Apples Three Ways
Apples correspond to Mabon and there are many simple ways to incorporate them into your craft when celebrating Mabon.
I like to use them as candle holders on my altar and table. For tea lights, take an empty candle container and push it into the top of an apple. Scoop out the area and drop in a tea light.
Similarly, core the top of an apple to hold a taper candle, careful that the apple remains stable.
When done using them as candle holders, you can slice the apples horizontally into thin circles, dip them in lemon water, place on a parchment paper-lined sheet, and dry in a 200-degree oven for 1-2 hours on each side. When cool, string them to make a garland or wreath to decorate a window, door, or altar.
Dried apples can also be the base for a seasonal potpourri.
Mix well together:
2 cups dried apples
1 cup cinnamon sticks (measure then break into pieces)
1/2 cup dried orange peels
1/4 cup whole cloves
2 tablespoons grated nutmeg
2 tablespoons dried rosemary
Optional: 2-3 drops vanilla or cinnamon oil
For more surface area, and thus more scent, use a mortar and pestle on the mix, or place it in a sealable bag and run over it with a rolling pin.
Simmer in a pot of water or spoon into individual sachets. Potpourri can also be placed in bowls to freshen up a room. If you do, consider leaving a piece or two of each ingredient whole and add bits of found seasonal elements such as acorns, tree bark, dried berries, and pinecones.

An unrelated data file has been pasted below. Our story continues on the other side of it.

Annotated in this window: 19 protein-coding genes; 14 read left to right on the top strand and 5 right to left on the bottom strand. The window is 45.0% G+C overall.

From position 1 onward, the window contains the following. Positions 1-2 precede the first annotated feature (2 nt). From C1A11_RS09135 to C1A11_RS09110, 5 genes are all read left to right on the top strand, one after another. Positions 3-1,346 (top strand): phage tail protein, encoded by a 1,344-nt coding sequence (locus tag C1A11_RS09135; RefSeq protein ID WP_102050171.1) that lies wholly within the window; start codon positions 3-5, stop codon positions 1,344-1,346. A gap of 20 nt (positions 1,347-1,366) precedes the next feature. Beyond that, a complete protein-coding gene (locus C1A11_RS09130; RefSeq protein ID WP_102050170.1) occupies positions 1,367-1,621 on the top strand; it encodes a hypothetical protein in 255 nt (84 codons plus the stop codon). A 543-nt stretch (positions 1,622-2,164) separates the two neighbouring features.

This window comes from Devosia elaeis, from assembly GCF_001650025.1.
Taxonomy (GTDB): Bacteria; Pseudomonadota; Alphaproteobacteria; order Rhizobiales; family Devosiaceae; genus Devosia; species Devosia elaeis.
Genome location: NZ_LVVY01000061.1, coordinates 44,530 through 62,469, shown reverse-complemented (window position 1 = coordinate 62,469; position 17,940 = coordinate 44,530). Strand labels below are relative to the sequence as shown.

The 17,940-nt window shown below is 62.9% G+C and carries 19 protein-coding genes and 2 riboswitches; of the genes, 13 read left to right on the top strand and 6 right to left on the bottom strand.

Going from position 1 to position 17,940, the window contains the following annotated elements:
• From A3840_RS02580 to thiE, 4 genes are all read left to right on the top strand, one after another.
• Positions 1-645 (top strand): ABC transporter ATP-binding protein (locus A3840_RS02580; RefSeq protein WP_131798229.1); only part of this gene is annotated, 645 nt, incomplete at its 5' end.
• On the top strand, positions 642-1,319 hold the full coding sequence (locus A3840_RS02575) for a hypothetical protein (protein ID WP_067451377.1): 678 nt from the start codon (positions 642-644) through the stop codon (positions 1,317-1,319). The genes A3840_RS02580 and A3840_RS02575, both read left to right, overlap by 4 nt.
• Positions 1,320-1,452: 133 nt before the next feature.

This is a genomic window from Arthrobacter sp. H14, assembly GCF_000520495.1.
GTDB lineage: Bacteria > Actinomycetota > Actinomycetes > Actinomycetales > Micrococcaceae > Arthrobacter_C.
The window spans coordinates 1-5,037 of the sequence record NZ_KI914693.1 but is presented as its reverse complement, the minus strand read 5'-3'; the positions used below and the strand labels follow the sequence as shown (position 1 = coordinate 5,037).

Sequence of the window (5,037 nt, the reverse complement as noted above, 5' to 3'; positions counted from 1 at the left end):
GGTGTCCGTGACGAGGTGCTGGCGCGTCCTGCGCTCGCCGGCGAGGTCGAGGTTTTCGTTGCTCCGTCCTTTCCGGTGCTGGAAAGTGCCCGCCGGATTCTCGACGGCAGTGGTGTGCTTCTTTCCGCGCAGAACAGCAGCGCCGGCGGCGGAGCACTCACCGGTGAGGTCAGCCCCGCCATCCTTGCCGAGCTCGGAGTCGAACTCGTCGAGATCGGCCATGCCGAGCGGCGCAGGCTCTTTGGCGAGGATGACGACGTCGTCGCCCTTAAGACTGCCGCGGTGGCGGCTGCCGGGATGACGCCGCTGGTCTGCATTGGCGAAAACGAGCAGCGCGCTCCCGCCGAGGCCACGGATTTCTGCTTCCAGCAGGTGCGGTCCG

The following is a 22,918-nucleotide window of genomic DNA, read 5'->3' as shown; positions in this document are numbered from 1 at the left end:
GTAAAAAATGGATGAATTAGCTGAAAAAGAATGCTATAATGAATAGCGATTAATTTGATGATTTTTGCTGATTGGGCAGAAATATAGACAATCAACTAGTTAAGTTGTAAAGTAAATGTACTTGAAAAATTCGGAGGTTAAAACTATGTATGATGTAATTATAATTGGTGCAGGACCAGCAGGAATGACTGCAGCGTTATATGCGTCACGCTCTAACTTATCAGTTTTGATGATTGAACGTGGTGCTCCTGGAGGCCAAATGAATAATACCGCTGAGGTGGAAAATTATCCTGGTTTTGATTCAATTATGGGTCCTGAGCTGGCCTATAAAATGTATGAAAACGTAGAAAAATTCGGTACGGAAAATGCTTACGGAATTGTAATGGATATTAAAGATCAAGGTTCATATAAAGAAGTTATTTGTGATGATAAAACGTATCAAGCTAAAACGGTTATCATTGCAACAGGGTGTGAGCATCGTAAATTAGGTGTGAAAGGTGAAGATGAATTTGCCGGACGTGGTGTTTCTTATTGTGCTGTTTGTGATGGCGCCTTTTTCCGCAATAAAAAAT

Credit goes to Patti Wigington for her Mabon Harvest Potpourri recipe Found Here.
Merry part. And merry meet again.
About the Author:
All my life I have known magic was real. As a child, I played with the fae, established relationships with trees and “just knew things.” In my maiden years I discovered witchcraft and dabbled in the black-candles-and-cemeteries-at-midnight-on-a-fullmoon magick just enough to realize I did not understand its power. I went on to explore many practices including Zen, astrology, color therapy, native traditions, tarot, herbs, candle magic, gems, and, as I moved into my mother years, Buddhism, the Kabbalah and Reiki. The first man I dated after my divorce was a witch who reintroduced me to the Craft, this time by way of the Goddess. For 11 years I was in a coven, but with retirement, I have returned to an eclectic solitary practice.
When accepting the mantle of crone, I pledged to serve and teach. This is what I do from my skoolie – a 30-year-old school bus converted into a tiny house on wheels that I am driving around the country, following 72-degree weather, emerging myself into nature, and sharing magic with those I meet. Find me at thewitchonwheels.com, Facebook and Instagram.